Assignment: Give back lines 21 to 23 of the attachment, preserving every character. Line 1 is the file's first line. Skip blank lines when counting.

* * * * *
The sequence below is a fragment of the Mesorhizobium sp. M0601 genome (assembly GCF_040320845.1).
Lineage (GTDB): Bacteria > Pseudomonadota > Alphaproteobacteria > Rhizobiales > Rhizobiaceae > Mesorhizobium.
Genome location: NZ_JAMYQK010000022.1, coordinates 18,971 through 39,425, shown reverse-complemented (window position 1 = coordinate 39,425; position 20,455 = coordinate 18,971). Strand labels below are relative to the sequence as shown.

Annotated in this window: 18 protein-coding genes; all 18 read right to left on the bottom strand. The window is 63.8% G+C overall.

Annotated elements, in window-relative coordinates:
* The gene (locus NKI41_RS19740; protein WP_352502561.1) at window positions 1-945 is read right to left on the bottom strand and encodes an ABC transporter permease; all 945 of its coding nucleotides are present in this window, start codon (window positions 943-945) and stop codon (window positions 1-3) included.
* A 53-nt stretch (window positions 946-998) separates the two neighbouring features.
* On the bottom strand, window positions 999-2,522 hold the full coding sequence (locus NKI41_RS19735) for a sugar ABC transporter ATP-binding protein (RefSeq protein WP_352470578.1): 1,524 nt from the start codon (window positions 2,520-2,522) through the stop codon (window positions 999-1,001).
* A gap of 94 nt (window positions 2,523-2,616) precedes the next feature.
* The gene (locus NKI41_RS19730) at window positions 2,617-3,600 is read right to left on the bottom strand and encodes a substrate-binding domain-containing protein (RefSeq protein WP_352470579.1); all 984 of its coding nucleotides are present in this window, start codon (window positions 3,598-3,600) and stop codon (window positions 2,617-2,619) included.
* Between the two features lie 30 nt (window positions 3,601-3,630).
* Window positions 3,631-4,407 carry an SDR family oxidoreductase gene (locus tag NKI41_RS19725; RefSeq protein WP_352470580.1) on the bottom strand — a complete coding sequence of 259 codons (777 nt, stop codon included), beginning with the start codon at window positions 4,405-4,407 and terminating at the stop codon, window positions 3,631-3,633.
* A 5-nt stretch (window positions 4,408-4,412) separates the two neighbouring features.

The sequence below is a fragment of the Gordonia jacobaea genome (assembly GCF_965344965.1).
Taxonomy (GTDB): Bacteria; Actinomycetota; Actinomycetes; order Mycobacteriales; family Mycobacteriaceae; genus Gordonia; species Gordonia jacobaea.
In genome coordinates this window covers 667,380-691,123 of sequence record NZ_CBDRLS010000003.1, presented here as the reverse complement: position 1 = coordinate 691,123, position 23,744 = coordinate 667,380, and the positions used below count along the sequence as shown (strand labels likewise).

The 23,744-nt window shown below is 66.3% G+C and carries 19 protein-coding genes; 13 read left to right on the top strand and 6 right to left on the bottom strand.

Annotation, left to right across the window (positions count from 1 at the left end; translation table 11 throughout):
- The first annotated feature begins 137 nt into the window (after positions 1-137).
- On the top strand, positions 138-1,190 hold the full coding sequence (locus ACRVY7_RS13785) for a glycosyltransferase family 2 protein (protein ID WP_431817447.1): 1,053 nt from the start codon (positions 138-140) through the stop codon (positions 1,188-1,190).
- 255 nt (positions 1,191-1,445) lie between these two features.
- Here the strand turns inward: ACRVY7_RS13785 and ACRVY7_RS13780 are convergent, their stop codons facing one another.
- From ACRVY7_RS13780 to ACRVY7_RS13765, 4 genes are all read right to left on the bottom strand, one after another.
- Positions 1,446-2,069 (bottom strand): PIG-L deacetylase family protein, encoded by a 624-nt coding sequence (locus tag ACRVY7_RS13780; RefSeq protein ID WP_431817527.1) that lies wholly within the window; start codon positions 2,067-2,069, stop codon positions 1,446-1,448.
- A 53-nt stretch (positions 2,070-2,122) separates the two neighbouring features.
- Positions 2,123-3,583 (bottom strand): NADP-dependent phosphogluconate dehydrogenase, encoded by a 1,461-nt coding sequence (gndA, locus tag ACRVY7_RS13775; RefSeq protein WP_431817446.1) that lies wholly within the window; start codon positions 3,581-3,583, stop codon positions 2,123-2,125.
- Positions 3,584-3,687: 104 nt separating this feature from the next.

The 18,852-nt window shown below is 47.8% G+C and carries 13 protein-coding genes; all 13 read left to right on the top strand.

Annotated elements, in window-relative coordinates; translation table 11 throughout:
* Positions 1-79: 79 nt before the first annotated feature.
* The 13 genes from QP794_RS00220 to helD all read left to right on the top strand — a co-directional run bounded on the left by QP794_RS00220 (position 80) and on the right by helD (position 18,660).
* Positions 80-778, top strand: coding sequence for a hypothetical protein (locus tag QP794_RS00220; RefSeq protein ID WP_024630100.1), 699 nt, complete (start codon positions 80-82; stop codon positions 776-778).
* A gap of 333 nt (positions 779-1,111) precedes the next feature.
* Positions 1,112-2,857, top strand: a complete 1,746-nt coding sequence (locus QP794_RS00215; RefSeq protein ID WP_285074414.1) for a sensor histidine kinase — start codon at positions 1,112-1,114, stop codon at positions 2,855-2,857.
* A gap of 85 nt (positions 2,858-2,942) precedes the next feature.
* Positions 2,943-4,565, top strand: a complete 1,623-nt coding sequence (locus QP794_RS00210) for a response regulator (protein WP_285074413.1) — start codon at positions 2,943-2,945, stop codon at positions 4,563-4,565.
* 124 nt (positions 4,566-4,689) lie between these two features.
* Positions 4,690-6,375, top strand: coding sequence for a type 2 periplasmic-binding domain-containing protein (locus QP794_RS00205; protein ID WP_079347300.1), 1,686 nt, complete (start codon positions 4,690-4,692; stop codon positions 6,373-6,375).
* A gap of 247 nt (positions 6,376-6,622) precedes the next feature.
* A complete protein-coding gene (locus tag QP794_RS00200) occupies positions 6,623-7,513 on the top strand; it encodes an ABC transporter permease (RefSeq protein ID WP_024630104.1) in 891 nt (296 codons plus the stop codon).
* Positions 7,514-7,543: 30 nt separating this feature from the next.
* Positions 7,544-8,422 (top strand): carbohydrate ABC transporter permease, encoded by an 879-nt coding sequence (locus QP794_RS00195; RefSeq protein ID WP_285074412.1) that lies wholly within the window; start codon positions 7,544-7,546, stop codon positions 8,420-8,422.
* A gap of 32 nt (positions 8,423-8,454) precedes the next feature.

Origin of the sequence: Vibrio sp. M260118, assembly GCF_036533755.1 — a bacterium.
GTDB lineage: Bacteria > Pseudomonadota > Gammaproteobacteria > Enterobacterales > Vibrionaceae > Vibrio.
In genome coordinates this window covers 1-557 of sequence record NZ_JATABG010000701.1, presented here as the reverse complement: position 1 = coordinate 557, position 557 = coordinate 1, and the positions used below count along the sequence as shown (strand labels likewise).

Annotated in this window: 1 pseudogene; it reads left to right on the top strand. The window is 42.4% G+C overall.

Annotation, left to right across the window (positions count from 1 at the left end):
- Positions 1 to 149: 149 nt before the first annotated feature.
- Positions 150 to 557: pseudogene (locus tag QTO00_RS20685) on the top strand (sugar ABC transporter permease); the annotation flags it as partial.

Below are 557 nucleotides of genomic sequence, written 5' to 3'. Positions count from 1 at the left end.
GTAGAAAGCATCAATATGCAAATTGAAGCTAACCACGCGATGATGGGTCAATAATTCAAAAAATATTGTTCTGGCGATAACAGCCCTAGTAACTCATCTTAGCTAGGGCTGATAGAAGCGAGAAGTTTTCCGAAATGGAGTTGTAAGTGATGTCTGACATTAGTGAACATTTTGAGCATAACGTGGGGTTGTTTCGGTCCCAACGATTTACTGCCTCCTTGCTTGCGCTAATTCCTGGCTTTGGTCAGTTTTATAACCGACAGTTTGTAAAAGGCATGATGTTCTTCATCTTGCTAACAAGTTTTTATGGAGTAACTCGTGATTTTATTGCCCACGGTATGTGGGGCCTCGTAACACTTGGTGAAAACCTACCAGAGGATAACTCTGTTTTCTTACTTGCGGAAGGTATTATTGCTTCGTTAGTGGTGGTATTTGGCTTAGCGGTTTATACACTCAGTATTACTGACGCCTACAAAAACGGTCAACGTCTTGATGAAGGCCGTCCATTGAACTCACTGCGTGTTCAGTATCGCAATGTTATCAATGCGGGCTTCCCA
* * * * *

- 255 nt (positions 1,191-1,445) lie between these two features.
- Here the strand turns inward: ACRVY7_RS13785 and ACRVY7_RS13780 are convergent, their stop codons facing one another.
- From ACRVY7_RS13780 to ACRVY7_RS13765, 4 genes are all read right to left on the bottom strand, one after another.